Kimi Räikkönen: “We’ll keep on fighting”
After his unbroken run of Grand Prix and points finishes came to an end at Spa, Kimi Räikkönen is reloaded and set for the final European race of the season at Monza
You’ve achieved more wins at Spa than any other track, but at Monza you have none; time to rectify that?
It’s true that I have never won in Italy. For one reason or another things just haven’t worked out for me, but it doesn’t mean I can’t drive the track. Just because I have not won at a circuit in the past it doesn’t mean that I won’t win or get a good result there in the future. It is true that I have previously had some very competitive weekends there – once or twice I have been close to the win – but something has always gone wrong. Hopefully we will have a real chance to fight for that victory this time.
How do you feel about Monza as a venue?
It’s a historical place with a unique design where we achieve very high speeds. It’s a real challenge for everyone to be running so fast and a really good feeling in the car. It’s the home of the Tifosi and there will be a lot of Finnish fans there too. The atmosphere is just out of reach for every other Grand Prix. It’s great to go there with everything working well in your car and see how quickly you can go. It’s the place where we go really, really fast.
What about the challenges of the circuit?
Monza always gives a great challenge. It’s so different compared with the more modern circuits as the layout means the car needs to be set up differently. To go fast at Monza you need a car that is good aerodynamically, stable over the kerbs, and has a strong engine as we are using full throttle for most of the lap. I think we should be pretty good in those areas, but we won’t know exactly how good until we get out on track.
How do you think Monza should suit the E21?
It’s a unique circuit with the high speeds achieved there and everyone will be running the lowest level of downforce we see all year. Low downforce has not always been the best for our car, but the factory has been working hard to get more speed and stability for us with some changes to the car. Let’s wait and see how the car goes on Friday morning and then we’ll have a better idea of what can be achieved.
How do you feel about the DNF you experienced in Spa?
Obviously it was not the first time I’ve had to finish a race early, and most likely it won’t be the last time either. That said, I’m here to race and I want to finish every time, so for sure what happened in Spa was not what we were looking for and not ideal for the Championship.
What could you feel in the car?
There were some brake issues at the beginning of the race but we were managing them and it was going okay. We knew the brakes were hot and you could see the smoke, but I was still able to brake okay until a part failed and there was no way I could continue.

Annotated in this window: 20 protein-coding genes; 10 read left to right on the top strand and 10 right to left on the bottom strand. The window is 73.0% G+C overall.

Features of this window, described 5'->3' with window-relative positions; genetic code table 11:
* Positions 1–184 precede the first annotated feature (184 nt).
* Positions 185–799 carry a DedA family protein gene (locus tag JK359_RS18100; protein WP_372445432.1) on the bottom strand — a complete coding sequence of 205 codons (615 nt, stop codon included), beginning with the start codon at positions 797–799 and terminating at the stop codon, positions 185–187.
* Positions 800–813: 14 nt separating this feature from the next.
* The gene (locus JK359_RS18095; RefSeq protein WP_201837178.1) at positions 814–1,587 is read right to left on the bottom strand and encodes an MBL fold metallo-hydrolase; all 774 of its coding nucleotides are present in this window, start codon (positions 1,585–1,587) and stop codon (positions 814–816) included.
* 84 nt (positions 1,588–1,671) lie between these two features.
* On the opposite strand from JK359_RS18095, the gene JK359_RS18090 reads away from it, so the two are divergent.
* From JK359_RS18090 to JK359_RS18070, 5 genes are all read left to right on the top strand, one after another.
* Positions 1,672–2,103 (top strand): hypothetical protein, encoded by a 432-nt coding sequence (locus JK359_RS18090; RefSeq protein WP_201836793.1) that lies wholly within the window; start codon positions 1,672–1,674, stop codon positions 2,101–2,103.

Was it a shame to see your unbroken records come to an end?
We knew the day would come. We had such a long period of time with the best reliability of all, so it was only natural that one day luck would go against us.
Romain Grosjean: “I’m really looking forward to racing at Monza”
It’s the race he missed last year, so Romain Grosjean is eager to set the record straight with a strong performance in this year’s Italian Grand Prix
How much are you looking forward to racing at Monza?
Very much. It’s a race I wasn’t allowed to contest last season and as a racing driver all you want to do is race, so I can’t wait to take to the track for the first time in practice on Friday morning. It’s a very historic venue; a beautiful circuit in a fantastic location and racing there is always great. It’s a special feeling when you are blasting through the park along the Monza straights, and there are so many really enthusiastic fans there. I have to admit though, it’s not only the racing I’m looking forward to as Italian cuisine is superb. I’ll be visiting a couple of restaurants during my stay…
What are the challenges of the circuit?
For the designers, you need to have a car that’s very slippery through the air. Then for the engineers, you have to make the correct decision on gearing to make the most of the slippery car and engine power along the straights. For the driver in the car, there are a couple of heavy braking areas where you are slowing from the highest speeds of the year, so you have to be careful to get your braking right otherwise you can overshoot the corner. You see that quite a few times over the weekend.